Making decent work and employee wellbeing matter within the SDGs
Oliver Taherzadeh of MWM partner Stockholm Environment Institute, York (SEI York) introduces new research exploring sustainable work and wellbeing measurement within the SDGs, with a particular focus on corporate reporting and SDG8.
Goal 8 of the SDGs, to ‘promote inclusive and sustainable economic growth, employment and decent work for all’ is an ambitious, yet lesser-known aim within the Global Goals agenda. It represents a crucial departure from the idea that safeguarding employees, and their well-being in the work environment, in some way acts as an economic ball and chain on business, national and global development. Nurturing employee well-being has a social and economic imperative and is a precondition to achieving Goal 8 on Economic Growth and Decent Work, as well as contributing towards progress on good health and well-being (goal 3), gender equality (goal 5) and reduced inequalities (goal 10).
Whether we work-to-live or live-to-work we cannot escape the fact we spend a significant portion of our lives within the work environment. Moreover, our experiences and remuneration within work are critical to shaping our family relationships and own emotional and physical health outside of work. To this end, employment represents a fundamental determinant of our individual well-being.
However, not all jobs are equally valuable in the role they play in individual quality of life. In order to meaningfully understand the effects of employment on individual well-being we must collect systematic information on the quality of working life. Failing to do this poses a risk to business, government and society at large.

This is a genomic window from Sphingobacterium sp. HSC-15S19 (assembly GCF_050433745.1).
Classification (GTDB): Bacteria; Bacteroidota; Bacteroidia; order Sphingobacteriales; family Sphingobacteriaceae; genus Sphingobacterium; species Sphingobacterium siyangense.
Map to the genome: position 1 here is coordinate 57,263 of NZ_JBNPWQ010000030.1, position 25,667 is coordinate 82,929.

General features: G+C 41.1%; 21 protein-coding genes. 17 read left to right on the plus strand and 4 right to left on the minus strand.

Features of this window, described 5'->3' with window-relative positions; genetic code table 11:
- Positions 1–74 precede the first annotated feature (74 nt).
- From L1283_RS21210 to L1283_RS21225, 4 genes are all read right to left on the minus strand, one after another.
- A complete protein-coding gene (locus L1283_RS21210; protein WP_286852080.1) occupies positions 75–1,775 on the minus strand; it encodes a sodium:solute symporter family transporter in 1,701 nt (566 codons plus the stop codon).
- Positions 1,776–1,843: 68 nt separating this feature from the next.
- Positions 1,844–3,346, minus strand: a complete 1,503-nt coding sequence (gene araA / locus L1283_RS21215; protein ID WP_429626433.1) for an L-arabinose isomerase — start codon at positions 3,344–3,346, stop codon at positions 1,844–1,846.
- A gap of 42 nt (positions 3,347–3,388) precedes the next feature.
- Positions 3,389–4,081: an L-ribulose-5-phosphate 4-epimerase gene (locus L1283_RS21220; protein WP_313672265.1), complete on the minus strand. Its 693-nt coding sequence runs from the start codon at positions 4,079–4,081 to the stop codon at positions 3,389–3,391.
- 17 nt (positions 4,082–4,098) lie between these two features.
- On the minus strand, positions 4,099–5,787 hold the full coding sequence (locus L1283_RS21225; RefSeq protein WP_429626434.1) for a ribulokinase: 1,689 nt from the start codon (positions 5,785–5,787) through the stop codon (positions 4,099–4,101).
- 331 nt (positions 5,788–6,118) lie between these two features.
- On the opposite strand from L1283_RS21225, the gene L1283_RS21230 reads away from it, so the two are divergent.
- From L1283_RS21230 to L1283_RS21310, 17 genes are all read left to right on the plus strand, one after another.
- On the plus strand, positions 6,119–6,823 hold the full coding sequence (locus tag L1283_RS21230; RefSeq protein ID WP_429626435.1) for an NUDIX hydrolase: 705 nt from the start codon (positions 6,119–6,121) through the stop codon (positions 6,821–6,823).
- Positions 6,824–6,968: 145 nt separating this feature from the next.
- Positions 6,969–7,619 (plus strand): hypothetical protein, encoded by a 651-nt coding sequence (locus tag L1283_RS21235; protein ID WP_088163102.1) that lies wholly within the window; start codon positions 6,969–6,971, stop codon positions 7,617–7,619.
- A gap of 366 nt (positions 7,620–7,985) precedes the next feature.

At the business level, a company which fails to prioritise employee-wellbeing within its growth model is likely to experience lower productivity, declining mental and physical health, increased absenteeism, more rapid staff turnover and inferior service of its workforce – thereby reducing its profitability via decreases in staff efficiency.
At the national level, the observed effects of an unhealthy and unhappy workforce are threefold. First, there are likely to be higher rates of short-term absenteeism and possible frictional unemployment, reducing government tax revenue, and increasing net borrowing to maintain the same level of spending on public services. Second, higher levels of unemployment impose a severe economic burden on public finances through increased spending on out-of-work benefits, growing levels of crime, and greater demand for health services due to deteriorating mental and physical health. Lastly, a poor quality work environment is a major driver behind the migration of highly educated and skilled labour away from their country.
Consequently, the propensity for the effects of poor employee well-being to become ‘externalised’ from business to government through dwindling tax revenue, rising social spending and ‘brain drain’ underpins its status as a shared concern across businesses, national governments and international policy communities.
Despite its importance, employee well-being is rarely treated as an integral component of sustainable development and has had little traction to date within frameworks designed to monitor and report social progress.
How is employee well-being currently measured at different levels?
Preliminary research, outlined in a working paper report launched today by Measure What Matters, has sought to explore the issue of employee well-being, to understand its coverage within corporate, national and international sustainability reporting.